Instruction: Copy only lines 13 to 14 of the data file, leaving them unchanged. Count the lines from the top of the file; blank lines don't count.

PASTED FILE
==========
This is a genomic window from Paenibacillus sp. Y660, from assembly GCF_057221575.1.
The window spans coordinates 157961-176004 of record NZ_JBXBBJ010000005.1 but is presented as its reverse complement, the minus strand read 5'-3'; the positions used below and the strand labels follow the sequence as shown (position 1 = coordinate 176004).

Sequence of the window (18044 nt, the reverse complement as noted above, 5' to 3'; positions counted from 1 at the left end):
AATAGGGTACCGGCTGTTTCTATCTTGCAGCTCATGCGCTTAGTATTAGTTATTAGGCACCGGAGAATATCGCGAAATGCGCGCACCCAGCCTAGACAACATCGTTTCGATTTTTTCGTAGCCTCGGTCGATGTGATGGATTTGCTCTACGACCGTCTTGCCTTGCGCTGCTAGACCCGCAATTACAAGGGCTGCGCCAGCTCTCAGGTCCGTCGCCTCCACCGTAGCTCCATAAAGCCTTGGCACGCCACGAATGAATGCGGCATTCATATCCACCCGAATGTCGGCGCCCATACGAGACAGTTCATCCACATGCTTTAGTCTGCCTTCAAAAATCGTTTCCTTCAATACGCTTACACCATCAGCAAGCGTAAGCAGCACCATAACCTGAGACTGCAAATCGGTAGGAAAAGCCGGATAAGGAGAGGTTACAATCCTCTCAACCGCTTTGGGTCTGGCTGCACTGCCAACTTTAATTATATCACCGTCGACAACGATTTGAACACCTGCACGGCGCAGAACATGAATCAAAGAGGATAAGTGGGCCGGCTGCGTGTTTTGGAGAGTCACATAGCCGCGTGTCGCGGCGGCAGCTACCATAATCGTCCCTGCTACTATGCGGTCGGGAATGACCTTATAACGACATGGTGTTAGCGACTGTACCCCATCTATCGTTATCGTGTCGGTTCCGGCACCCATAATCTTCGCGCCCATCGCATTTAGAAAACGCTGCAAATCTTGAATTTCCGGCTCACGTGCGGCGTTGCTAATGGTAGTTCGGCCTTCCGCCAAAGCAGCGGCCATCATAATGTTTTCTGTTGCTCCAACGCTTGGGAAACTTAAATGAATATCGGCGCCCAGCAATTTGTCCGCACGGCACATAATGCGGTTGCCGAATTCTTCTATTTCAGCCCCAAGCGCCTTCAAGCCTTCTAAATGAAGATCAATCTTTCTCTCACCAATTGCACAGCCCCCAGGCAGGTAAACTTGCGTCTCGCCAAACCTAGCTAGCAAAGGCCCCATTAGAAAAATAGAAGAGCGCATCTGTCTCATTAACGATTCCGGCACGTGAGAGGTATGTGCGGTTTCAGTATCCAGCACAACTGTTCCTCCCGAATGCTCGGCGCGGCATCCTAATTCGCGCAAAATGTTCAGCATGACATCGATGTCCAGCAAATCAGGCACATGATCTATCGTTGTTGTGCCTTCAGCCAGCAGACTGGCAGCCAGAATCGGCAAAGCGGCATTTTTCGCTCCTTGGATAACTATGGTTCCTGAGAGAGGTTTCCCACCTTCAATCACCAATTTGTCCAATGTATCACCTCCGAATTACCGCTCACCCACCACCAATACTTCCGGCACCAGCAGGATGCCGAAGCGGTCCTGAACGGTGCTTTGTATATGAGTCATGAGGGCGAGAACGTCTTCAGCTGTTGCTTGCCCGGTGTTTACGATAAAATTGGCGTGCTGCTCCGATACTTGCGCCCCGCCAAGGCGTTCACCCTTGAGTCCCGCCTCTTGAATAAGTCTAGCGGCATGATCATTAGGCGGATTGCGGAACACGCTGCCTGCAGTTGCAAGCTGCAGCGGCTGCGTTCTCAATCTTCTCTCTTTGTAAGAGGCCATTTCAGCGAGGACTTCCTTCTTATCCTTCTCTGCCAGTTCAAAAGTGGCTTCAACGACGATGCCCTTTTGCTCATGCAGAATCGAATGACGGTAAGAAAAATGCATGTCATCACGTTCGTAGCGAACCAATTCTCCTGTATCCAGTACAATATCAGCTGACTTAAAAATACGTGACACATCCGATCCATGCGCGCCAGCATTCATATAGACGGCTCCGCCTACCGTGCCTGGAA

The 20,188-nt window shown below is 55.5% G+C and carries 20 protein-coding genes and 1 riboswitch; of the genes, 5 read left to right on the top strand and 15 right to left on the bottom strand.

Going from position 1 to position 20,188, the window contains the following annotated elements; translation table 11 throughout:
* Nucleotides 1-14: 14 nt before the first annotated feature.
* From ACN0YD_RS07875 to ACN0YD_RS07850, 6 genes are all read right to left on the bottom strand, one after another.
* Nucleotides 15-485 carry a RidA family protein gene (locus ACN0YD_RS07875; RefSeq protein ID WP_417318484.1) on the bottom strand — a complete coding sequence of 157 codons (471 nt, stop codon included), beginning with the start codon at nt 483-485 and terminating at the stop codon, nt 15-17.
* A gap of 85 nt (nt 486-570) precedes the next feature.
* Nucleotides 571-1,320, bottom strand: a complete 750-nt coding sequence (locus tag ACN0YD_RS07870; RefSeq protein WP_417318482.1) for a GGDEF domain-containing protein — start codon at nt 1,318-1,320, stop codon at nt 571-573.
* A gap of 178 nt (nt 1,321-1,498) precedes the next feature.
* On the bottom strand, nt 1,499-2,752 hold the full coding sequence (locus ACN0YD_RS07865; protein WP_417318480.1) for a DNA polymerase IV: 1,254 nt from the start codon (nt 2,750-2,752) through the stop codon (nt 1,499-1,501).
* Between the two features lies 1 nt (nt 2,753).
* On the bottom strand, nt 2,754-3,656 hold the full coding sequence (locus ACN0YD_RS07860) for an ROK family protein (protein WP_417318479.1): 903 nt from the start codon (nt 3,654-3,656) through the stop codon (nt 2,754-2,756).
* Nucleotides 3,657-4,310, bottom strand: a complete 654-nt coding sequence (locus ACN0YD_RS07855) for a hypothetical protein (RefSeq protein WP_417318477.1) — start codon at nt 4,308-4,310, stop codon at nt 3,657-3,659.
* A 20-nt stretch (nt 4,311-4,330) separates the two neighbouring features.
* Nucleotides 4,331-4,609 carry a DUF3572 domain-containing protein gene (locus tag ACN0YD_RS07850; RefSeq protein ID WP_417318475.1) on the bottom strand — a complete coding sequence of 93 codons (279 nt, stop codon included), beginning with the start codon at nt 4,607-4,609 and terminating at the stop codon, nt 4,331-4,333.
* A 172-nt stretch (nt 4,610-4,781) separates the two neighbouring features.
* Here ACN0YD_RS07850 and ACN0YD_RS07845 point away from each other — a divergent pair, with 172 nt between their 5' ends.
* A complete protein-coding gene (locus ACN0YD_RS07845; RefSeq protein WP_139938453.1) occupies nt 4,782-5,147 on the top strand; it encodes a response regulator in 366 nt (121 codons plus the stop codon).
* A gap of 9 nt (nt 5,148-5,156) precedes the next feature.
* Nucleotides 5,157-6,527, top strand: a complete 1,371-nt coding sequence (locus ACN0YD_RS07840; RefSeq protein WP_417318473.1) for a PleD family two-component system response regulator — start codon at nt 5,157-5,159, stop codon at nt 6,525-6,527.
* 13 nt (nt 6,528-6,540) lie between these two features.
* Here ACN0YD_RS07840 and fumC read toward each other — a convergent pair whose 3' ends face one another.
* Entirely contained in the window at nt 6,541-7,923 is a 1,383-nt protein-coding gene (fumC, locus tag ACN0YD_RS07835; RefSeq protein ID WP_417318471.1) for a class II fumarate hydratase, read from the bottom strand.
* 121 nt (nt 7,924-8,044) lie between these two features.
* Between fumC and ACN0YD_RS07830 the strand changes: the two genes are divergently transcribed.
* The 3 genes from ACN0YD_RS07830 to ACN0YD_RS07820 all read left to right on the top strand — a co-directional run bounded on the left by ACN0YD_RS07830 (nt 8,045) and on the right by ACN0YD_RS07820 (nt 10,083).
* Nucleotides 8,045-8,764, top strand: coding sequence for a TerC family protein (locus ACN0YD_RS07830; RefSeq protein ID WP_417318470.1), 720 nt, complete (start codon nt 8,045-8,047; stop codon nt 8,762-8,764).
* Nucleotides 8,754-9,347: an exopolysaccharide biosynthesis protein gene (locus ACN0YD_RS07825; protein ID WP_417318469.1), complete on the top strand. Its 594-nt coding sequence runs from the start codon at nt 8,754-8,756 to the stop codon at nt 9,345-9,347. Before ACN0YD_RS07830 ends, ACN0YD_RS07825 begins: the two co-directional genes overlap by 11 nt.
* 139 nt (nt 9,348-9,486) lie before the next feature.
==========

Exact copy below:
* On the bottom strand, nt 1,499-2,752 hold the full coding sequence (locus ACN0YD_RS07865; protein WP_417318480.1) for a DNA polymerase IV: 1,254 nt from the start codon (nt 2,750-2,752) through the stop codon (nt 1,499-1,501).
* Between the two features lies 1 nt (nt 2,753).